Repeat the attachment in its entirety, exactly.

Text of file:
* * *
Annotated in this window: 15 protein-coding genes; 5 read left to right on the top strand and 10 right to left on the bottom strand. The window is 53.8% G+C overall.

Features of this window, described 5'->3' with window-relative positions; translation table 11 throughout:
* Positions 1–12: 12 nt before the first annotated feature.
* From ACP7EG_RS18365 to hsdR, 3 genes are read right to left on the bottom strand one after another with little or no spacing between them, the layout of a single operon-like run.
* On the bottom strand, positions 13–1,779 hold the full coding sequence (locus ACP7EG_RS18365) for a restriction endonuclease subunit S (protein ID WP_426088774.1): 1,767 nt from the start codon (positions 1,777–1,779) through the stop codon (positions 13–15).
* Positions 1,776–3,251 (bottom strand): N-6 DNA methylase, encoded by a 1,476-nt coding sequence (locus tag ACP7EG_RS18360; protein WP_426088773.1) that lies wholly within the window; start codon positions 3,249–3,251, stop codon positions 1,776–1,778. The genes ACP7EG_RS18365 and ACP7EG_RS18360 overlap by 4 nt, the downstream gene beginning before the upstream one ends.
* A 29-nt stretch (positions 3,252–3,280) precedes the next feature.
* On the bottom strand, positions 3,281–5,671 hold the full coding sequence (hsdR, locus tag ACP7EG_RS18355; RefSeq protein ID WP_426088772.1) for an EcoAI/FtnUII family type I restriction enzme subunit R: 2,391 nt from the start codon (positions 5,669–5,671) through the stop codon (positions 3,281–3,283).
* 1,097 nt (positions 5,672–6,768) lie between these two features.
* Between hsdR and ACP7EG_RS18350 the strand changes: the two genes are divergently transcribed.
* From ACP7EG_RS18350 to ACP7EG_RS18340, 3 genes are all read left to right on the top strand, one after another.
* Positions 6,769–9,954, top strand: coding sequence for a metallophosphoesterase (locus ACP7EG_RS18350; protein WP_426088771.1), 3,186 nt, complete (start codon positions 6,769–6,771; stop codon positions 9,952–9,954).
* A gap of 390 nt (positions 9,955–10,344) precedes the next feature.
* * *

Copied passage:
Annotated in this window: 15 protein-coding genes; 5 read left to right on the top strand and 10 right to left on the bottom strand. The window is 53.8% G+C overall.

Features of this window, described 5'->3' with window-relative positions; translation table 11 throughout:
* Positions 1–12: 12 nt before the first annotated feature.
* From ACP7EG_RS18365 to hsdR, 3 genes are read right to left on the bottom strand one after another with little or no spacing between them, the layout of a single operon-like run.
* On the bottom strand, positions 13–1,779 hold the full coding sequence (locus ACP7EG_RS18365) for a restriction endonuclease subunit S (protein ID WP_426088774.1): 1,767 nt from the start codon (positions 1,777–1,779) through the stop codon (positions 13–15).
* Positions 1,776–3,251 (bottom strand): N-6 DNA methylase, encoded by a 1,476-nt coding sequence (locus tag ACP7EG_RS18360; protein WP_426088773.1) that lies wholly within the window; start codon positions 3,249–3,251, stop codon positions 1,776–1,778. The genes ACP7EG_RS18365 and ACP7EG_RS18360 overlap by 4 nt, the downstream gene beginning before the upstream one ends.
* A 29-nt stretch (positions 3,252–3,280) precedes the next feature.
* On the bottom strand, positions 3,281–5,671 hold the full coding sequence (hsdR, locus tag ACP7EG_RS18355; RefSeq protein ID WP_426088772.1) for an EcoAI/FtnUII family type I restriction enzme subunit R: 2,391 nt from the start codon (positions 5,669–5,671) through the stop codon (positions 3,281–3,283).
* 1,097 nt (positions 5,672–6,768) lie between these two features.
* Between hsdR and ACP7EG_RS18350 the strand changes: the two genes are divergently transcribed.
* From ACP7EG_RS18350 to ACP7EG_RS18340, 3 genes are all read left to right on the top strand, one after another.
* Positions 6,769–9,954, top strand: coding sequence for a metallophosphoesterase (locus ACP7EG_RS18350; protein WP_426088771.1), 3,186 nt, complete (start codon positions 6,769–6,771; stop codon positions 9,952–9,954).
* A gap of 390 nt (positions 9,955–10,344) precedes the next feature.